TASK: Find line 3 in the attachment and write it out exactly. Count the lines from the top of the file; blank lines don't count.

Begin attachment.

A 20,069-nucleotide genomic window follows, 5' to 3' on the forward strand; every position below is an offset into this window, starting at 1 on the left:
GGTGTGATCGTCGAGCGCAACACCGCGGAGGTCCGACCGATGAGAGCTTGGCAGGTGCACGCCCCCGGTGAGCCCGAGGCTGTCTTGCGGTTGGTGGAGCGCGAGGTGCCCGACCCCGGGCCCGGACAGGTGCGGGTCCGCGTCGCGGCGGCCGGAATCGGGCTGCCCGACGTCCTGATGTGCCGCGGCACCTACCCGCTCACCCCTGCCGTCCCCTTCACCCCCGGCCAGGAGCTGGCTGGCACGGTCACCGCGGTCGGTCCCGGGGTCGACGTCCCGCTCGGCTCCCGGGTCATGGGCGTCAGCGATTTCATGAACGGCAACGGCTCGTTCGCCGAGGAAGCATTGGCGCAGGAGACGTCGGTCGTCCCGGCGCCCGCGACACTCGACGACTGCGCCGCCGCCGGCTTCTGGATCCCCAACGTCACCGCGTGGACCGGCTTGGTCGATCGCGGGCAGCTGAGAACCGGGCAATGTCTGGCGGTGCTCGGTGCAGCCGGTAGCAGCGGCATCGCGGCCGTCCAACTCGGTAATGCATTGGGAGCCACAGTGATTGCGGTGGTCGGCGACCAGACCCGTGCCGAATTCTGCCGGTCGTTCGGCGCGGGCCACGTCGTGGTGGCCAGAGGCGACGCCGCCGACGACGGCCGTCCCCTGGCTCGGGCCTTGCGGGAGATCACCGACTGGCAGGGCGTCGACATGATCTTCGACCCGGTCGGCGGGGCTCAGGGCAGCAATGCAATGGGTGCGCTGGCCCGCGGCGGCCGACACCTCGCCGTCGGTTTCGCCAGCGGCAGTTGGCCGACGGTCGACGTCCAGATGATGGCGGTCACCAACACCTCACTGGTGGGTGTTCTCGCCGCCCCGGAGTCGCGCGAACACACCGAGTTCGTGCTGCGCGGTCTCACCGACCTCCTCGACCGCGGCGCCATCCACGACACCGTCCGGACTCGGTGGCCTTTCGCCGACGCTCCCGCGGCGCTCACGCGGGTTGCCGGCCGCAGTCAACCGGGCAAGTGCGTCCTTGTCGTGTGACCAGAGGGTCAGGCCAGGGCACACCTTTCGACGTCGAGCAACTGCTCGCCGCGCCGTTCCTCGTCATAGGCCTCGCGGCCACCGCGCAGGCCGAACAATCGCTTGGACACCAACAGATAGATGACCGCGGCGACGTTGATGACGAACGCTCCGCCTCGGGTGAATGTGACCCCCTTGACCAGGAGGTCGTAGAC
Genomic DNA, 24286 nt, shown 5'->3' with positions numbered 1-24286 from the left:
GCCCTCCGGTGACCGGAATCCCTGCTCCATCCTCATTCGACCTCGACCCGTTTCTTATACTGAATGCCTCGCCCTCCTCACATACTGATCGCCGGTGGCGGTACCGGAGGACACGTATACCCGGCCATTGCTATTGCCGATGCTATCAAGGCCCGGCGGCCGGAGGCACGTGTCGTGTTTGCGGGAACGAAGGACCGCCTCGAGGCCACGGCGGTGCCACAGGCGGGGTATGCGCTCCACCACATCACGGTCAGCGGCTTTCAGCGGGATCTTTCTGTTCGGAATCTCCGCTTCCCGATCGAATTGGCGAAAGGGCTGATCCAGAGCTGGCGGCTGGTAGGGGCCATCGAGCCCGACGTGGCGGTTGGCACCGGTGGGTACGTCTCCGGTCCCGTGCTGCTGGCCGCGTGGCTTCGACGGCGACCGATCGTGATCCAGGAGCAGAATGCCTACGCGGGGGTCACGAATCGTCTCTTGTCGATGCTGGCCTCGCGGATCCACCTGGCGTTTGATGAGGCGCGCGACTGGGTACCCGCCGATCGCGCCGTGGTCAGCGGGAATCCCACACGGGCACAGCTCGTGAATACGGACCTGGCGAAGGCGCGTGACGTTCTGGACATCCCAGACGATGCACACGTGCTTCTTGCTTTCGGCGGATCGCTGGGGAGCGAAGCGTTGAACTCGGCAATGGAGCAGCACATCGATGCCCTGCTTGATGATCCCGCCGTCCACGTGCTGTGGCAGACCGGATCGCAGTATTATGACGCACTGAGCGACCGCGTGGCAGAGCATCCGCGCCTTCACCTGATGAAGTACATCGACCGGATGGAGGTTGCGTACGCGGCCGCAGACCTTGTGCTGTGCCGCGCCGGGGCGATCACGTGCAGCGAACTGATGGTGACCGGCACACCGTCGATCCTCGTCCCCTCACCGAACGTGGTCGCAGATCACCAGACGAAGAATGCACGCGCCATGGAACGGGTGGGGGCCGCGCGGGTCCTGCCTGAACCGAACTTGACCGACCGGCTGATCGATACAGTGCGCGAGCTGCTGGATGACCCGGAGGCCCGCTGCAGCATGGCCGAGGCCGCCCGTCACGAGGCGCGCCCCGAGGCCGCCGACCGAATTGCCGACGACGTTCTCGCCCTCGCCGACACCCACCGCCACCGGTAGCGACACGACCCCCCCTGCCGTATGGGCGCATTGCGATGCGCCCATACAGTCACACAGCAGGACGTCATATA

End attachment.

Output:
Genomic DNA, 24286 nt, shown 5'->3' with positions numbered 1-24286 from the left: